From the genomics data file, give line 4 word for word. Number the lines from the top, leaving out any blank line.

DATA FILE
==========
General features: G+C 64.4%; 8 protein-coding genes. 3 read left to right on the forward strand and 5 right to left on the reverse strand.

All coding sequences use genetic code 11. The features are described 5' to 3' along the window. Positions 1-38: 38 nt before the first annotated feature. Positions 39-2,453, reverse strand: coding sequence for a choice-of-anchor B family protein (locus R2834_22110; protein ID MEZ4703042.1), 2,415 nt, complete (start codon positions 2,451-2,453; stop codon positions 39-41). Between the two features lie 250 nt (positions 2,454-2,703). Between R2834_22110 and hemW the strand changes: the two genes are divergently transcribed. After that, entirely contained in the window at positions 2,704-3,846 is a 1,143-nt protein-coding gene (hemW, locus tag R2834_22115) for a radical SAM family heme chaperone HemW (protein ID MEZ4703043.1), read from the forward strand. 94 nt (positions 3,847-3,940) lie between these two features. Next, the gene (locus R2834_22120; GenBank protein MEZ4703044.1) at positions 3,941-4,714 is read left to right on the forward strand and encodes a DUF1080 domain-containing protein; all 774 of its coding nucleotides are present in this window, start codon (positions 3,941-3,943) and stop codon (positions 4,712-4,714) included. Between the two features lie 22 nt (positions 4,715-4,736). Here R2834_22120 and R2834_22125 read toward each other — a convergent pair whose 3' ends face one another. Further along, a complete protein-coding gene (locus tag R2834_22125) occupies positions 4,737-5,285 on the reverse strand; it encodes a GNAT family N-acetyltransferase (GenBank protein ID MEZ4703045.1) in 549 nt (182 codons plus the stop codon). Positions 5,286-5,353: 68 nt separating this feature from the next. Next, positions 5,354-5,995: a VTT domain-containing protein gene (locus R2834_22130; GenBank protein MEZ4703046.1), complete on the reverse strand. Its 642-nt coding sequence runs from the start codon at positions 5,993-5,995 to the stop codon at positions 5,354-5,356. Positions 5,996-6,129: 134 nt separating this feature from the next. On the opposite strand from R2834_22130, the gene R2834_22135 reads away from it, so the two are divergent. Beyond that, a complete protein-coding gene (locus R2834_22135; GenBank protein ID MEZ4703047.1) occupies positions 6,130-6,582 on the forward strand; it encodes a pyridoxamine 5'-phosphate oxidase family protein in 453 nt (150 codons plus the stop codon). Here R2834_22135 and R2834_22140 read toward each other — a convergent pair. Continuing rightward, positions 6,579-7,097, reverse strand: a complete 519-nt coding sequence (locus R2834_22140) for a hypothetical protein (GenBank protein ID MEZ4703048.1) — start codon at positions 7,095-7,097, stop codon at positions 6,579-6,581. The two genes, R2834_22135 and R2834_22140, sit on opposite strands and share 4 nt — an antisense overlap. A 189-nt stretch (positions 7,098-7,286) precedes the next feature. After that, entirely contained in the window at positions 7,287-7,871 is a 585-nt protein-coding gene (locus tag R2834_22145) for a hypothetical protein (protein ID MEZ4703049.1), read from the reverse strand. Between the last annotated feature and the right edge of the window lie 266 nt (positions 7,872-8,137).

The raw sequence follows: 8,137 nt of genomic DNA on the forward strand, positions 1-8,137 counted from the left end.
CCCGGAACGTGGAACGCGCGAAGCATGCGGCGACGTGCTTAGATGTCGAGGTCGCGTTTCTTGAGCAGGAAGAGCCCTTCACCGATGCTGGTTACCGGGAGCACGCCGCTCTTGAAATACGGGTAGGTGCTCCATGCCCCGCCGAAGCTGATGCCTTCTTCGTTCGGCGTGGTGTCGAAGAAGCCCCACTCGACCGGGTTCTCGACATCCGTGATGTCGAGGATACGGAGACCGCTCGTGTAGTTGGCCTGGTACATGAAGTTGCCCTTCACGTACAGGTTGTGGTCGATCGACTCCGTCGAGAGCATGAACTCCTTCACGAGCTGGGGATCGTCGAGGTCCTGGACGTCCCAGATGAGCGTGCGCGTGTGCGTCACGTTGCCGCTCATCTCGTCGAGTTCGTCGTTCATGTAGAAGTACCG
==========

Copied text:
CCCGGAACGTGGAACGCGCGAAGCATGCGGCGACGTGCTTAGATGTCGAGGTCGCGTTTCTTGAGCAGGAAGAGCCCTTCACCGATGCTGGTTACCGGGAGCACGCCGCTCTTGAAATACGGGTAGGTGCTCCATGCCCCGCCGAAGCTGATGCCTTCTTCGTTCGGCGTGGTGTCGAAGAAGCCCCACTCGACCGGGTTCTCGACATCCGTGATGTCGAGGATACGGAGACCGCTCGTGTAGTTGGCCTGGTACATGAAGTTGCCCTTCACGTACAGGTTGTGGTCGATCGACTCCGTCGAGAGCATGAACTCCTTCACGAGCTGGGGATCGTCGAGGTCCTGGACGTCCCAGATGAGCGTGCGCGTGTGCGTCACGTTGCCGCTCATCTCGTCGAGTTCGTCGTTCATGTAGAAGTACCG